We love the two guys at the top, and think Luck and RGIII are stars waiting to shine. We'll pass on Tannehill and Weeden. There are a lot of familiar names but not a great deal of depth in this class this year. When the next tier of QBs is highlighted by "projects" Brock Osweiler, Nick Foles and Ryan Lindley, it's hard to get overly jazzed. In fact after the first three — and we're not anti-Tannehill per se as much as we're anti-spending a mid-to-high first-rounder on Tannehill — it's really kind of a hodgepodge. Here's our top 10 QBs:
1) Andrew Luck, Stanford (a huge star in the making and his stint on Jon Gruden's QB show was every bit as good as expected and maybe better)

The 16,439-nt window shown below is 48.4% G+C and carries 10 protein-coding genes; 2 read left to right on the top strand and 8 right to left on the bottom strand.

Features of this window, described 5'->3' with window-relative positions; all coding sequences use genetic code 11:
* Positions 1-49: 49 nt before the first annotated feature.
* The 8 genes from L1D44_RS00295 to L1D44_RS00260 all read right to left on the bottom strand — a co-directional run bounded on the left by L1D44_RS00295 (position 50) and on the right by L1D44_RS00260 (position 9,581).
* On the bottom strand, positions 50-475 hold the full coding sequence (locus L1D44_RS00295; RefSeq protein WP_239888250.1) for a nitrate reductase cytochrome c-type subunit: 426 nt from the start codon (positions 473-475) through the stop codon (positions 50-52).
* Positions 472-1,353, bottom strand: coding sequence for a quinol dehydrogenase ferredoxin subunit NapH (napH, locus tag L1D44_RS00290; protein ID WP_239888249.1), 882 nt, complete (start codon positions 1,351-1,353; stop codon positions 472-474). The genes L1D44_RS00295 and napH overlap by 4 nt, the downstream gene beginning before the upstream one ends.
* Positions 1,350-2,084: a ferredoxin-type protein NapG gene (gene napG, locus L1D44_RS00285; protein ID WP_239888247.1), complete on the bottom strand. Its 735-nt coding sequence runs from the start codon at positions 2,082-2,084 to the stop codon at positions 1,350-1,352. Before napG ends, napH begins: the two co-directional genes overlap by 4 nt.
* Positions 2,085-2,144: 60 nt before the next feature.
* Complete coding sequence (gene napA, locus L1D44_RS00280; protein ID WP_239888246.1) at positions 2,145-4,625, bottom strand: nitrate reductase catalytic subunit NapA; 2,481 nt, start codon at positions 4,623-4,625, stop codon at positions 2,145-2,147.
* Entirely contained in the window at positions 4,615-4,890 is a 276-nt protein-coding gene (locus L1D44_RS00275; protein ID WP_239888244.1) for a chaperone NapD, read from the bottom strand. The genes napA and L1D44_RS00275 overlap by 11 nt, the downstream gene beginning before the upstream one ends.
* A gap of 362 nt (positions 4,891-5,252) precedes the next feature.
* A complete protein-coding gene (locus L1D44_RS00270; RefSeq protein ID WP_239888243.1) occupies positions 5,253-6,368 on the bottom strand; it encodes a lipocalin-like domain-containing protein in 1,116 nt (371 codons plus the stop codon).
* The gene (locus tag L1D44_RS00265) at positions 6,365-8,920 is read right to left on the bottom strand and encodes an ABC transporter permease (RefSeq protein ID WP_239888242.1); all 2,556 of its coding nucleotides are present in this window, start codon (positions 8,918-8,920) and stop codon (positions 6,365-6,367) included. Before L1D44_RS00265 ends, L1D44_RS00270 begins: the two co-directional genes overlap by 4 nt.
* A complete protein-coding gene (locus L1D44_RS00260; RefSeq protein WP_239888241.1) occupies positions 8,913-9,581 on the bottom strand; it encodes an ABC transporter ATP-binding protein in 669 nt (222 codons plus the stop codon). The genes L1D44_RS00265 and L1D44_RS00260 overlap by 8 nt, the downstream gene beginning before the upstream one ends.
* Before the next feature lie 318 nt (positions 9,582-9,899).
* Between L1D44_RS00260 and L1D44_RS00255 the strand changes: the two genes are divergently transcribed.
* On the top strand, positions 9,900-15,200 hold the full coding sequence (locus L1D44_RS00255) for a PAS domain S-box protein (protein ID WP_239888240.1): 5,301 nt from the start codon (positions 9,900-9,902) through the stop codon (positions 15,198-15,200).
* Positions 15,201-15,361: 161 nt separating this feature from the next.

2) RG III, Baylor
3) Ryan Tannehill, Texas A&M
4) Kirk Cousins, Michigan State
5) Brandon Weeden, Oklahoma State
6) Brock Osweiler, Arizona State
7) B.J. Coleman, UTC
8) Russell Wilson, Wisconsin
9) Nick Foles, Arizona
10) Dominique Davis, East Carolina
We're planning on writing a column on college football for Tuesday's TFP, so we may discuss this more come tomorrow.
That said, there were a slew of spring games this weekend and a few more are on tap for this Saturday, including the Vols' Orange-and-White game.
Here's a few of our observations:
Auburn quarterback Kiehl Frazier apparently has made big-time strides, and the rising-sophomore looked sharp in Saturday's A-Day game. That's huge news for Johnny Tigers/War Eagle Fans everywhere, since this Auburn team has a lot of quality pieces in a lot of places but a huge question mark at quarterback.
Alabama freshman-to-be T.J. Yelden jumpstarted monster expectations with a monster spring game. The early enrollee had close to 100 yards rushing and close to 100 more receiving. And yes, he should be getting ready for prom instead of torching one of the most talent-laden defenses in college football. Yes, the kid has a bright future.